Néry

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Néry
The manor of Huleux in Néry
The manor of Huleux in Néry
Location of Néry
Néry is located in France
Néry
Néry
Néry is located in Hauts-de-France
Néry
Néry
Coordinates: 49°16′56″N 2°46′45″E / 49.2822°N 2.7792°E / 49.2822; 2.7792Coordinates: 49°16′56″N 2°46′45″E / 49.2822°N 2.7792°E / 49.2822; 2.7792
CountryFrance
RegionHauts-de-France
DepartmentOise
ArrondissementSenlis
CantonCrépy-en-Valois
IntercommunalityBasse Automne
Government
 • Mayor (2001–2008) Claude Picart
Area
1
16.34 km2 (6.31 sq mi)
Population
 (2016-01-01)[1]
677
 • Density41/km2 (110/sq mi)
Time zoneUTC+01:00 (CET)
 • Summer (DST)UTC+02:00 (CEST)
INSEE/Postal code
60447 /60320
Elevation37–154 m (121–505 ft)
(avg. 101 m or 331 ft)
1 French Land Register data, which excludes lakes, ponds, glaciers > 1 km2 (0.386 sq mi or 247 acres) and river estuaries.

Néry is a commune in the Oise department in northern France.

The commune includes the hamlets of Huleux, Vaucelles, and Verrines. The Church of Saint-Martin in Néry dates from 1140 with later additions. The Manoir de Huleux was built in 1550.[2] In 719 AD, Néry was the scene of a battle in which Charles Martel defeated the Neustrians. At the start of World War I in 1914, a delaying action was fought in the village by part of the British Expeditionary Force.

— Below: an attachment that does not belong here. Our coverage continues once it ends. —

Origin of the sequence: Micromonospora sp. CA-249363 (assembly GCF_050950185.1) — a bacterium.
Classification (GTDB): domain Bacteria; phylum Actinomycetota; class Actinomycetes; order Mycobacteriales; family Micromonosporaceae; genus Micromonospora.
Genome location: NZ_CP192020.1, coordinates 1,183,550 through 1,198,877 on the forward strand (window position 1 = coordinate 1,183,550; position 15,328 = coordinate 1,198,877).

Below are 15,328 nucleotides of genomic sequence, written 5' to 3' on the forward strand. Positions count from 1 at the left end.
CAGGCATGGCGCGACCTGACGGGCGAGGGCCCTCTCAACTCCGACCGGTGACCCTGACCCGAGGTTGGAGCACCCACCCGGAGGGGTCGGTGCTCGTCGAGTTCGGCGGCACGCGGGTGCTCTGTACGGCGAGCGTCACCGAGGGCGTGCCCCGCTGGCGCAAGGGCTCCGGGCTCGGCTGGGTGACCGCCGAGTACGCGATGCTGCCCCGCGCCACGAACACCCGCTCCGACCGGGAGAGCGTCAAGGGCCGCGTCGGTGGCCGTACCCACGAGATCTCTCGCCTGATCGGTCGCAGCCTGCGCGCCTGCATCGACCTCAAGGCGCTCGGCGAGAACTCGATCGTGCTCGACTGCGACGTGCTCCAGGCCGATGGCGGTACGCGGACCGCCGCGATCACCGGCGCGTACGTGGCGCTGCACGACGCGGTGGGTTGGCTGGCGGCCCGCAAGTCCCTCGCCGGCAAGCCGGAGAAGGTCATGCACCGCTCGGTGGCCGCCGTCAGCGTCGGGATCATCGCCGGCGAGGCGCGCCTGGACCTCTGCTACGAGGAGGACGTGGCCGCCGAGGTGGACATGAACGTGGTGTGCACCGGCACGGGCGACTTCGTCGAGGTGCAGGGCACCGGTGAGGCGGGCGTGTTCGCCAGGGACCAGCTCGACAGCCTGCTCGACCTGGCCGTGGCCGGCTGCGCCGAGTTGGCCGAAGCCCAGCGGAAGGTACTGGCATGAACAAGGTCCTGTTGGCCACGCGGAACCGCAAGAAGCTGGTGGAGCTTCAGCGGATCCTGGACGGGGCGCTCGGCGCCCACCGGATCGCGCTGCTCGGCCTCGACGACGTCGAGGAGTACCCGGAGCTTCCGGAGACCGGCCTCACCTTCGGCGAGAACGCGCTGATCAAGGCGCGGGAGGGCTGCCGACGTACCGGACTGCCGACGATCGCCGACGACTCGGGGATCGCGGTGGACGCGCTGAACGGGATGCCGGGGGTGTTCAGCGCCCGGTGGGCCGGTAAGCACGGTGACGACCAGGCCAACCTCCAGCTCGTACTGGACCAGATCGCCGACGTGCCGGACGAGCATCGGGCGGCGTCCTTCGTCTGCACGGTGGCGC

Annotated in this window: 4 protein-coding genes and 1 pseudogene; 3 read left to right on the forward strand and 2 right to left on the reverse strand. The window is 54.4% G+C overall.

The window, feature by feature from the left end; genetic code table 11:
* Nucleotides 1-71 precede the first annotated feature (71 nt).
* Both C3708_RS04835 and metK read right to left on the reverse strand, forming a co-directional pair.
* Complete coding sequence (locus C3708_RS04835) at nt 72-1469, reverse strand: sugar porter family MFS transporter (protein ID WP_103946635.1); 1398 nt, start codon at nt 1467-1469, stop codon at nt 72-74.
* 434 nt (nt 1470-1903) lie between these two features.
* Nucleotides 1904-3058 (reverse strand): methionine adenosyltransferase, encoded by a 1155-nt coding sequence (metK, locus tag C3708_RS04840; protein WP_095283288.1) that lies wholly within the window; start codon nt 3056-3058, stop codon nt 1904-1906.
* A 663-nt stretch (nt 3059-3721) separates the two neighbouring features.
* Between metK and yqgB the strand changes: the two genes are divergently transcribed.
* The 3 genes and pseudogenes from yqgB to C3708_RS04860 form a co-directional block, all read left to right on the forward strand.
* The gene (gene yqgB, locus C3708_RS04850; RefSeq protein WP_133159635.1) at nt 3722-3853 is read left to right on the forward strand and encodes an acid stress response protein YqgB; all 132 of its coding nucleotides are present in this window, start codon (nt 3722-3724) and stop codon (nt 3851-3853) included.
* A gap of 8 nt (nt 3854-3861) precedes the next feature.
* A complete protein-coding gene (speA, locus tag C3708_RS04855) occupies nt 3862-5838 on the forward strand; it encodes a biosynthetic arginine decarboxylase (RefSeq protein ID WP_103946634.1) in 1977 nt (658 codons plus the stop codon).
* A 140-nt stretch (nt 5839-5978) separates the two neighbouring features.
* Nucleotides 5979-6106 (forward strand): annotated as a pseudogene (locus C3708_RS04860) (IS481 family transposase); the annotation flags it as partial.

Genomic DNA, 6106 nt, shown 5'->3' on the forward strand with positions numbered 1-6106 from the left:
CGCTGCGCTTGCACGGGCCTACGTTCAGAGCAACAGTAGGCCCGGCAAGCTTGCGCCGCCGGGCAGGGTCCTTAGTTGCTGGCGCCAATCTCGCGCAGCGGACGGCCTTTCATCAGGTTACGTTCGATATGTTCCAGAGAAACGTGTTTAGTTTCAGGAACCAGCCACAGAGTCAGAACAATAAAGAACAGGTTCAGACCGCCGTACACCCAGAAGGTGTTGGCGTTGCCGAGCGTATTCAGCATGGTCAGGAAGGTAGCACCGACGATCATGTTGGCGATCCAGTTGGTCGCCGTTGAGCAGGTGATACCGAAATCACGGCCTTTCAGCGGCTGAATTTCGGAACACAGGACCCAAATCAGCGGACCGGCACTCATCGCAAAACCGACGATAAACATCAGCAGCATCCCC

The Affair at Néry[edit]

The Néry Gun at the Imperial War Museum, London

At dawn on 1 September 1914, the British 1st Cavalry Brigade and L Battery of the Royal Horse Artillery who had bivouacked at Néry, were surprised by the advancing German 4th Cavalry Division. The German attack was supported by 12 guns which devastated the British battery. However a single 13 pounder gun was kept firing, and together with the rifles and machine-guns of the Queen's Bays,[3] held off the Germans long enough for elements of the 1st and 4th Cavalry Brigade to counterattack and drive away the attackers in disorder. The German division was withdrawn to the reserve corps; there were 135 British casualties.[4] Three Victoria Crosses were awarded to L Battery (Edward Kinder Bradbury, George Thomas Dorrell and David Nelson), and the "Néry Gun" is preserved in the Imperial War Museum.[5]

See also[edit]

References[edit]

  1. ^ "Populations légales 2016". INSEE. Retrieved 25 April 2019.
  2. ^ http://www.cc-ba.com/nery/decouverte.htm
  3. ^ http://www.qdg.org.uk/pages/WW-One-Part-1-118.php
  4. ^ Mons 1914: the BEF's Tactical Triumph by David Lomas and Ed Dovey, Osprey Publishing, 1997 pp. 83-85.
  5. ^ http://www.lneryoca.org.uk/page_322793.html